One of the ways drones can help construction workers is by flying over their construction sites while taking pictures. These pictures can help construction workers keep tabs on their productivity, track their materials and monitor how their projects are coming together.
One person who believes AI is going to be the “big disruptor” and that it will “affect the entire architecture, engineering and construction (AEC) sector” is Hugo Blasutta, President and CEO of WSP Canada. His company is a global entity with 36,000 employees in 40 countries worldwide and provides management and consultancy services to the built and natural environment.
He explains: “A lot of work is going on concerning field assembly through robotics and AI. If I break down our business and take a typical project in a typical engineering firm, around 80% of the work tends to be fairly repetitive and around 20% is unique and where you really want to apply your creative skills.
“What ends up happening in the average firm is that they spend 80% of their time on the repetitive work, because they don’t have the AI in place or processes in place, and then run out of time to work on the creative part. What we’re doing and where AI will help is to flip that around. 20% of our time on the repetitive work, and then use AI on the creative side of the business.”
AI will, he adds, allow for more “iterations of creative designs” so that what the client sees is more options, fully-thought- through, to select from. It’s ‘value added’ in a way not seen before. Adds Blasutta: “Deploying AI on the creative side will enable us to test different options much faster and deeper with more meaningful analysis.”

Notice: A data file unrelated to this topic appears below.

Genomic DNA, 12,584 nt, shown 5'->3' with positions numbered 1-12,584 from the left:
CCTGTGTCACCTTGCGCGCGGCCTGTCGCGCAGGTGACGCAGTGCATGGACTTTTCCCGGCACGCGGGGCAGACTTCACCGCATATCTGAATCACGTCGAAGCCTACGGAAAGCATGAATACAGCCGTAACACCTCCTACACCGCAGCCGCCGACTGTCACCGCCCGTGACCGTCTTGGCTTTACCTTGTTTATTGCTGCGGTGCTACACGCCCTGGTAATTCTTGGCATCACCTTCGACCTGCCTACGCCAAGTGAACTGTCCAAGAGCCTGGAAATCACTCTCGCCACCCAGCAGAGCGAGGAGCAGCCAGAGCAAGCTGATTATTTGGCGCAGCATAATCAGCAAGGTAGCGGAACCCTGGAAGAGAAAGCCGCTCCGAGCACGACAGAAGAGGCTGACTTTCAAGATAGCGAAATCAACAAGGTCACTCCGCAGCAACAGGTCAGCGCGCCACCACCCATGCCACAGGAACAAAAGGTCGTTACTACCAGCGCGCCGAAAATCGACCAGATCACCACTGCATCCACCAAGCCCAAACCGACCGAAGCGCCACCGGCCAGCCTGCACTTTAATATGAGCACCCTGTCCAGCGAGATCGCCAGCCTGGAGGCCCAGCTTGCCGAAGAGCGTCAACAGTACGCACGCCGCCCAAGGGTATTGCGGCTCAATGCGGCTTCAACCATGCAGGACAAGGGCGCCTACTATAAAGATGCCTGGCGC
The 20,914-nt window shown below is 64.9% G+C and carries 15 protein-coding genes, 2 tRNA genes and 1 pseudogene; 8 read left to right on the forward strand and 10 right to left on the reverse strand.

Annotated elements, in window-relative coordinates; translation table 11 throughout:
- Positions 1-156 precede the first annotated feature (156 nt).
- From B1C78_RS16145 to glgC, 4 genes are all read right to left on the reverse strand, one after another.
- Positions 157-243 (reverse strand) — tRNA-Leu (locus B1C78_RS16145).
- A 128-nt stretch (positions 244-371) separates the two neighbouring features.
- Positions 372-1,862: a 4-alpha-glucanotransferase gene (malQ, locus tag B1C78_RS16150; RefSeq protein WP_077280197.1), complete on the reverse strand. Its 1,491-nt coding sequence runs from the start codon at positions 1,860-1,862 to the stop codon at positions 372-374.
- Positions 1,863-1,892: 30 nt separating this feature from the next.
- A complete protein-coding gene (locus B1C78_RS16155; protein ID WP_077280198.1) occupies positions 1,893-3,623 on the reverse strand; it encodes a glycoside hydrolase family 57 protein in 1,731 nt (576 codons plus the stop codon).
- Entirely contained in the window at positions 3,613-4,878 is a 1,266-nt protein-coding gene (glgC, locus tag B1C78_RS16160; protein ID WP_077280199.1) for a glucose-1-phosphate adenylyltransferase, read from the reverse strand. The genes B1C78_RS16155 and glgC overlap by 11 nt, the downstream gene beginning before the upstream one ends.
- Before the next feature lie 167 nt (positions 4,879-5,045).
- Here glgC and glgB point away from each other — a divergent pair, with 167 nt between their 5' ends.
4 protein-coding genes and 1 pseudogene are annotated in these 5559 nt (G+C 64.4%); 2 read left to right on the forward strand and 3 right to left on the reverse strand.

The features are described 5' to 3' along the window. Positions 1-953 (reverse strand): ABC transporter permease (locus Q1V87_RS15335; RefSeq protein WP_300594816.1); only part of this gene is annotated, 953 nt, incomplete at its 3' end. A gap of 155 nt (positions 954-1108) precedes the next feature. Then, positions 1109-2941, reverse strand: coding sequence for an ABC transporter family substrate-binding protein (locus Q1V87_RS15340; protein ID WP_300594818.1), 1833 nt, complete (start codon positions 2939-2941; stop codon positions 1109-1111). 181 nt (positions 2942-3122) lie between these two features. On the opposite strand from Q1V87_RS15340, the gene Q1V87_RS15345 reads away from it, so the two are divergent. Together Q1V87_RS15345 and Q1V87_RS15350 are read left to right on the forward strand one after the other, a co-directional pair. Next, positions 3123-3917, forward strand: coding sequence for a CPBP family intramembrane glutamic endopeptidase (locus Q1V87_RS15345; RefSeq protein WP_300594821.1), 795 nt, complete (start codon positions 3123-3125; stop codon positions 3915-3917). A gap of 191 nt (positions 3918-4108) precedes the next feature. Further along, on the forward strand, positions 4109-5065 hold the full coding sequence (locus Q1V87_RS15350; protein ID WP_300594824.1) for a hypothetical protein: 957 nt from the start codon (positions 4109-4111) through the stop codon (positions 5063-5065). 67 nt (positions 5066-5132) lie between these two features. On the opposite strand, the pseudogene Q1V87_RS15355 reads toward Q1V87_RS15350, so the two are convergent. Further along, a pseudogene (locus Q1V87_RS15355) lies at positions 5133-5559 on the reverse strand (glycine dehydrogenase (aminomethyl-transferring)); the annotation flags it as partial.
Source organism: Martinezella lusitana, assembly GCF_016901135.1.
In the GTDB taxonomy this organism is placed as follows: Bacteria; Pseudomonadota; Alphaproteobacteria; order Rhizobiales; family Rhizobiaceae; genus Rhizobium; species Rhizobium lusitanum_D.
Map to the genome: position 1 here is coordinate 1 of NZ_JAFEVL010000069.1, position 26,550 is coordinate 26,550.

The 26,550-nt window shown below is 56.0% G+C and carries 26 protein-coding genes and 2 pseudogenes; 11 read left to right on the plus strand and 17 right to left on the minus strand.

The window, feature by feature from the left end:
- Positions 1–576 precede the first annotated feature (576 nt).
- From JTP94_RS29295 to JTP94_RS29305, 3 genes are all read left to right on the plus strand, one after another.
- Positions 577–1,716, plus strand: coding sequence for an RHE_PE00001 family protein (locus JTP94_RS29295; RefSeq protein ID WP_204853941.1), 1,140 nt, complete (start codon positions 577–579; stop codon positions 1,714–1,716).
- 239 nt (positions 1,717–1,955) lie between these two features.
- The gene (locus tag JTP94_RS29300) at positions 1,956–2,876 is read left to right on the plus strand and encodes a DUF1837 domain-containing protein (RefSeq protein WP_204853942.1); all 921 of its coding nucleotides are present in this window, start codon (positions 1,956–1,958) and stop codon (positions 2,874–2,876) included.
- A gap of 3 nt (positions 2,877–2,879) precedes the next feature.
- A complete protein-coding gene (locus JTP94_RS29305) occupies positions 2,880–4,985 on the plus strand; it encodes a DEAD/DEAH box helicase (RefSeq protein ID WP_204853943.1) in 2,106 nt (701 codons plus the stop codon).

David Cox, Managing Director for the Middle East and South Asia at Mott MacDonald, the global engineering, management and development consulting firm, reckons that the pace of the construction industry’s digital adoption is increasing exponentially and “technology will ensure that we adapt even faster in the future”.
He explains: “The period between industrial revolutions is contracting, so we must be prepared not only for the ongoing digital revolution but the machine one that will follow. We are already adopting technology to enhance our long-term and imaginative solutions and service offerings to our clients through the application of Building Information Modelling (BIM), generative design, and design for manufacture and assembly (DFMA). And we are exploring the application of machine learning and artificial intelligence.”
In the next article in this series, we explore how computers are taking the drudgery out of engineering work, and investigate the talent challenge facing a rapidly-evolving construction industry.
Organisations are increasingly prioritising ‘culture add’ over ‘culture fit’ when hiring, says Na...
Executive candidates should investigate whether company culture fits with their personal brand an...